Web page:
Former journalist Prue MacSween made the comments on 2GB’s Chris Smith show on Wednesday, on a segment called “Smithy’s Deplorables”– a reference to the nickname adopted by supporters of Donald Trump.

Related: What are they so afraid of? I’m just a young brown Muslim woman speaking my mind | Yassmin Abdel-Magied

To all you festering, humourless Twitter ferals. Go tell someone who cares. Last time I looked this was a country of free speech. Get a life

You are a disgrace to this great nation Prue. Terrorists swerve their cars to intentionally hurt people. SHAME!!

You expressed a wish to murder someone on the radio and nothing's going to happen. Your free speech isn't threatened.

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Religion, gender segregation and sex education in schools | Letters

11 July, 2017 - 19:11
Segregation in co-educational faith schools should not be allowed, say Amina Lone and 21 others. Relationships and sex education is at risk of being hijacked for religious reasons, write Rabbi Dr Jonathan Romain and 52 others. Plus Jim Lockie says freedom to express your views comes with responsibilities

We, the undersigned, are seriously concerned about the dilution of gender rights and equality regarding minority and in this case Muslim girls’ and women’s rights. We refer to the case of Al-Hijrah school, a co-ed faith school in Birmingham that has been segregating boys and girls during lessons and all breaks, activities and school trips (Gender-divided school is named, 11 July). The school was inspected by Ofsted, who judged it to be inadequate on a number of grounds including gender segregation.

We recognise the existence of single-sex schools but our concerns are with co-educational faith schools that apply gender segregation throughout the school day. It is as abhorrent as segregating people according to their race or sexuality. To engage in such conduct within a secular democracy raises fundamental questions about the type of society we are creating. Why are we allowing such educational institutions to waver from the basic freedoms our ancestors have fought for? We are in danger of creating a two-tier system in which minority women, especially Muslim women and girls, are being systematically treated as second-class citizens. Our progressive parties, institutions and even some on the left and within feminist circles seem to be abandoning the fight for gender equality in favour of religious dogma.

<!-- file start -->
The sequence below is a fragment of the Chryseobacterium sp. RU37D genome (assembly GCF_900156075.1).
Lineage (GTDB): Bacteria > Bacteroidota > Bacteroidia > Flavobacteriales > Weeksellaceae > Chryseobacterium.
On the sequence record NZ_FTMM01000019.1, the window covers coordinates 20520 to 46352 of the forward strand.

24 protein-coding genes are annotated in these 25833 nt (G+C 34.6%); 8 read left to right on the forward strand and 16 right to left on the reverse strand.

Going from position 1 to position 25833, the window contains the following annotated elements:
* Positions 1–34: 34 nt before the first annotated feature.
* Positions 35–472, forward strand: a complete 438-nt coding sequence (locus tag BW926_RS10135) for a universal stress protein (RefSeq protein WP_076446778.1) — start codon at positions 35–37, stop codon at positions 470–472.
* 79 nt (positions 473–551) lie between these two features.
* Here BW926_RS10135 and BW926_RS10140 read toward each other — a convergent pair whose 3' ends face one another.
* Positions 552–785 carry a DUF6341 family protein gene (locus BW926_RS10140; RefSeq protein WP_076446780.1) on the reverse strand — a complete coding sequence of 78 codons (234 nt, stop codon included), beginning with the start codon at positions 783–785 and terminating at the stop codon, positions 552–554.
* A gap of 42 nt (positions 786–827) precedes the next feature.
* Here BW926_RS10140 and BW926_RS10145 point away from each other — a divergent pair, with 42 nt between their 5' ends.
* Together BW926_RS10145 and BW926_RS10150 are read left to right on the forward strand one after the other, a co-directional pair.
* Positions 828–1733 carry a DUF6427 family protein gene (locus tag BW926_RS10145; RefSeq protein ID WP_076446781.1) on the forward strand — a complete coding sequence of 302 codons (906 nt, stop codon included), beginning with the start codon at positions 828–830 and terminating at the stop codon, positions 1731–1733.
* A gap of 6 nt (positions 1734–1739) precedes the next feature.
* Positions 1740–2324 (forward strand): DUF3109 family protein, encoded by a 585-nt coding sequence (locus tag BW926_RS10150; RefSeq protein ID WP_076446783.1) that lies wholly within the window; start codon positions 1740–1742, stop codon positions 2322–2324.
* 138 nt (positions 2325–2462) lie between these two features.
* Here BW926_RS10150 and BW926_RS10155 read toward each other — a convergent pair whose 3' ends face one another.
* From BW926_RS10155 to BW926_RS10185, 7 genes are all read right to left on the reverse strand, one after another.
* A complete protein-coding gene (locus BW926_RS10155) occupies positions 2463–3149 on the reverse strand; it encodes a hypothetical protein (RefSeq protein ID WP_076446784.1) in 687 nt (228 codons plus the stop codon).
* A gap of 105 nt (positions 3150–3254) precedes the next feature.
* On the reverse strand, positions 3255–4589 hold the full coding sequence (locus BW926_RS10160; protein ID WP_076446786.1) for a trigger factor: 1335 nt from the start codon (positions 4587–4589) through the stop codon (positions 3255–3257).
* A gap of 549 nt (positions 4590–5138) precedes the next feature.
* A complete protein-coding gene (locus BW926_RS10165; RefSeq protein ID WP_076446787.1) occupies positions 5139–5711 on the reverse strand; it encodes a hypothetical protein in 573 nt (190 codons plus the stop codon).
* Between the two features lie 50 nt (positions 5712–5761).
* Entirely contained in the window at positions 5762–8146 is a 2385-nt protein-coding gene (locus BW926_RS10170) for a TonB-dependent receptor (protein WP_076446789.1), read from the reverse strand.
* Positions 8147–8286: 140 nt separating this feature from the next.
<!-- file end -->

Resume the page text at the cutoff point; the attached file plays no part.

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Jacques Berque, a fighter for Arab culture – 11 July archive, 1995

11 July, 2017 - 05:30

11 July 1995: A very untypical pied-noir and a great theoretician of the Arab-Muslim world

Obituary
The settlement of accounts between colonisers and colonised has not yet taken place. When it does, Jacques Berque, who has died aged 85, will be a key witness. The decolonisation of Algeria and Morocco was his life as well as his expertise.

Born of French parents in provincial Algeria, he was a pied-noir, though hardly a typical one. His father, Augustin Berque, was a scholar and Arabist of distinction, one of the few to take an interest in Muslim culture of the Maghreb during that dark night which followed Louis Napoleon’s flirtation with an Arab Kingdom under his own patronage, and the emergence of modern nationalism in this century.

Related: Algeria war of independence from France begins: archive, 2 Nov 1954

Related: The attacks in France show that its colonial past endures | Natalie Nougayrède

Related: How to access the Guardian and Observer digital archive

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Court lifts ban on naming faith school in segregation case

10 July, 2017 - 20:26

Al-Hijrah named as Birmingham Muslim school that Ofsted had penalised for separating boys and girls

A state-funded Muslim faith school in Birmingham at the centre of a legal battle over its policy of gender segregation in the classroom has been named ahead of the start of a court of appeal hearing on the legality of its approach.

Judges lifted a ban on the naming of Al-Hijrah school, an Islamic faith school in inner-city Birmingham, which segregates its pupils on the basis of gender between the ages of 9 and 16.

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Banned Grandmas of Instagram take on Trump over travel ban

10 July, 2017 - 12:22

Photographs of grandmothers posted on account curated by Iranian-American woman to highlight ‘absurdity’ of new rules

When Donald Trump’s revised travel ban was implemented on 29 June, Holly Dagres wanted to express her solidarity with those affected.

The new rules meant citizens of six Muslim-majority countries were not allowed to enter the US without a “credible claim of a bona fide” or close relationship with a person or entity already in the US.

Related: Hawaii loses court fight to exempt grandparents from Trump travel ban